1st Pick: Tommy Lee Jones
2nd Pick: Christoph Waltz
Jessica Chastain (Zero Dark Thirty)
Jennifer Lawrence (Silver Linings Playbook)
Emmanuelle Riva (Amour)
Quvenzhané Wallis (Beasts of the Southern Wild)
Naomi Watts (The Impossible)
In a category featuring both the youngest and oldest nominated performers, ever, this had largely been a race between Chastain and Lawrence, with both picking up an assortment of precursor awards before the field eventually seemed to settle on Lawrence. But then Emmanuelle Riva emerged late in the race as a possible spoiler, winning the BAFTA (the last major Oscars precursor award) in a year in which the BAFTAs altered their voting process to more closely resemble the Academy's (thus making them a more accurate predictor of the Oscars). Since then, there's been a lot of buzz that Riva could win this, much of which also points that Amour scored best picture and directing nods outside the foreign film category, an indication that many inside the Academy are pulling for the film. My gut still says Lawrence will come away the victor, but this is another one I'll be debating right to the end.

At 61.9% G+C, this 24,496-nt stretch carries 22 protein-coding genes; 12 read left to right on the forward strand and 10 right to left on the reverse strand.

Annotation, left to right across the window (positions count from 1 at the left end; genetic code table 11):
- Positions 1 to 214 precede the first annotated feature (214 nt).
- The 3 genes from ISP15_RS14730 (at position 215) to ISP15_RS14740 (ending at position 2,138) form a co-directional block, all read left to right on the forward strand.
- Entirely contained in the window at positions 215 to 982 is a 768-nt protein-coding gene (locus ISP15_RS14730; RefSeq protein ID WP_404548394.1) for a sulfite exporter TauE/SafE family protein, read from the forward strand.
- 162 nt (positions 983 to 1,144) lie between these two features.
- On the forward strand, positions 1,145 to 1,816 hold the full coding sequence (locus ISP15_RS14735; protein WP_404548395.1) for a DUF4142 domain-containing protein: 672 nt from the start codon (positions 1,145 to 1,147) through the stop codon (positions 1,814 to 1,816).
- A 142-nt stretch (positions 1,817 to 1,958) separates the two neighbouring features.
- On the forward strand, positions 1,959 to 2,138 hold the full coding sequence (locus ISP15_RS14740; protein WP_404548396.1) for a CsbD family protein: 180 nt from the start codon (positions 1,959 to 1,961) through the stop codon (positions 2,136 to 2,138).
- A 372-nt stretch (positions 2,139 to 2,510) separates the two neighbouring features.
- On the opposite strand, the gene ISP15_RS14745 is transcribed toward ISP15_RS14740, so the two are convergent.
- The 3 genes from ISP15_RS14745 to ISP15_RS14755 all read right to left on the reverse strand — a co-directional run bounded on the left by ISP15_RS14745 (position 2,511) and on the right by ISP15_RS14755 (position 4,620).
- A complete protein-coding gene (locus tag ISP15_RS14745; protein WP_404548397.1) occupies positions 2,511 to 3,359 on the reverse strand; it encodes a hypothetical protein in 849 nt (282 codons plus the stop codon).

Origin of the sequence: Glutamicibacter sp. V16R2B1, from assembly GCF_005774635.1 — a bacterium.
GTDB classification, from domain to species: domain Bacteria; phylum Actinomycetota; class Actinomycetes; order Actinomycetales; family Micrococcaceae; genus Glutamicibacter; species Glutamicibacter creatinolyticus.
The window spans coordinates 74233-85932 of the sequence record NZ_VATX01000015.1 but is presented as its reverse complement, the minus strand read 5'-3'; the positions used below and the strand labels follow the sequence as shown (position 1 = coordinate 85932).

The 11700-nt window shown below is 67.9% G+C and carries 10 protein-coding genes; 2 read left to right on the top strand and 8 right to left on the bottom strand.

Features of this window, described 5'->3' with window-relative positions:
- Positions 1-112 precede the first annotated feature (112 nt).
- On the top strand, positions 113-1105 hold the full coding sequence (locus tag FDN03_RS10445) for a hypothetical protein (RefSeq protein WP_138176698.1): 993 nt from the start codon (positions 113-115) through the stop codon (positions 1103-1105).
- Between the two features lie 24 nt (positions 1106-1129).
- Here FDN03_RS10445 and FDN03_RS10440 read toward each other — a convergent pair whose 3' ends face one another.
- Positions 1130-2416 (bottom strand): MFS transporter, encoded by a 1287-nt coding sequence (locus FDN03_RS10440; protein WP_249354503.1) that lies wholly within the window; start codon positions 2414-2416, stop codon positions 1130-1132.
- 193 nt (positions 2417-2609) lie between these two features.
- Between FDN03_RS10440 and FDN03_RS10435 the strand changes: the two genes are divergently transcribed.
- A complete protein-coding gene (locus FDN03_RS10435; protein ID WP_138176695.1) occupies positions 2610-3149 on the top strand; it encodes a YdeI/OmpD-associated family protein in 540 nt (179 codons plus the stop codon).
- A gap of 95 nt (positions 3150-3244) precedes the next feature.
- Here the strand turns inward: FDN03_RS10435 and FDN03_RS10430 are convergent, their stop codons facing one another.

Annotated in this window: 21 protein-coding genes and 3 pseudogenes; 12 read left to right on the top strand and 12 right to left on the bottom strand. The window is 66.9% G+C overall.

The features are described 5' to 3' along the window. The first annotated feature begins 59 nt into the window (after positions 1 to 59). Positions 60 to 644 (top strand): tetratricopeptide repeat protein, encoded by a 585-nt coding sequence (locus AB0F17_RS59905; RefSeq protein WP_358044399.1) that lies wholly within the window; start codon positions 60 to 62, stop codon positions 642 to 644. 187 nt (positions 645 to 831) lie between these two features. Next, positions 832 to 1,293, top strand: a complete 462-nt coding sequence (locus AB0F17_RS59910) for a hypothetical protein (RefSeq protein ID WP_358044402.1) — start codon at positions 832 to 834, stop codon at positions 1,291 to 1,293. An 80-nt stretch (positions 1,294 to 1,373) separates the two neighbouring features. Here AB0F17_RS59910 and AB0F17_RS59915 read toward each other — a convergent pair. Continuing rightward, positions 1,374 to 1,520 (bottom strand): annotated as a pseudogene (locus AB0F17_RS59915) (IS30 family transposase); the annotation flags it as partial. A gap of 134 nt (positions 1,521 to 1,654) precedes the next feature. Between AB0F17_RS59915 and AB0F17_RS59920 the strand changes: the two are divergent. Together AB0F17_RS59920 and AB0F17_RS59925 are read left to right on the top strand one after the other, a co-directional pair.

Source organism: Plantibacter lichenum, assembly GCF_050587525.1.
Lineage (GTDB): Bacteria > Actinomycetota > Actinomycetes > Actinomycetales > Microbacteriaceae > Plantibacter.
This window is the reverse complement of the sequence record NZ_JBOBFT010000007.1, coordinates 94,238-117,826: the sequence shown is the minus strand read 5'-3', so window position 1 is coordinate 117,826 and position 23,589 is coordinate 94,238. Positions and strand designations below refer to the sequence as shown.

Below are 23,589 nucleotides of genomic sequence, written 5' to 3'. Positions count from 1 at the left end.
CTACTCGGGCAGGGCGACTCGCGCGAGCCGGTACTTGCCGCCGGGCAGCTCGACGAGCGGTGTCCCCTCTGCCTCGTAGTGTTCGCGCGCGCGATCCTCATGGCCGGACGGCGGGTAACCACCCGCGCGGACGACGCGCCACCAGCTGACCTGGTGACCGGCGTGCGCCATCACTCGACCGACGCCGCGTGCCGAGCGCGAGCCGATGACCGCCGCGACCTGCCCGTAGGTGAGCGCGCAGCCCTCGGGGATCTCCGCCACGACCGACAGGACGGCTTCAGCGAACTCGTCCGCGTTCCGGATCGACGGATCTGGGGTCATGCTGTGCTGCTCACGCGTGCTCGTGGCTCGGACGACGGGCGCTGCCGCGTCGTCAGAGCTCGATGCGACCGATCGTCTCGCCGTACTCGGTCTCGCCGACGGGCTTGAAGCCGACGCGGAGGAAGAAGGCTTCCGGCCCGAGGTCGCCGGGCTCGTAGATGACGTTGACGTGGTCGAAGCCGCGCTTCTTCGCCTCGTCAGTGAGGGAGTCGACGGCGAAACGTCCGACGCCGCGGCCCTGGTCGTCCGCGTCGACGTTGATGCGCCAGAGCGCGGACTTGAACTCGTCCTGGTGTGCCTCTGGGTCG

1st Pick: Jennifer Lawrence
2nd Pick: Emmanuelle Riva
Bradley Cooper (Silver Linings Playbook)
Daniel Day-Lewis (Lincoln)
Hugh Jackman (Les Misérables)
Joaquin Phoenix (The Master)
Denzel Washington (Flight)
The biggest lock of the night, with Daniel Day-Lewis scooping up pretty much every pre-Oscar award (he may or may not have even won a Grammy for it). You could maybe put Bradley Cooper and Hugh Jackman in a tier above Phoenix and Washington, but it doesn't really matter. Daniel Day-Lewis will win this award. So here's some fun trivia about his category: with his nomination, Denzel Washington has become the most nominated African-American in Oscar history with six, surpassing Morgan Freeman. Also, when Daniel Day-Lewis wins, he'll become the first actor to win three Best Actor Oscars, and the first actor to win Best Actor for portraying a US President.
1st Pick: Daniel Day-Lewis
2nd Pick: Me
Michael Haneke (Amour)
Benh Zeitlin (Beasts of the Southern Wild)
Ang Lee (Life of Pi)
Steven Spielberg (Lincoln)
David O. Russell (Silver Linings Playbook)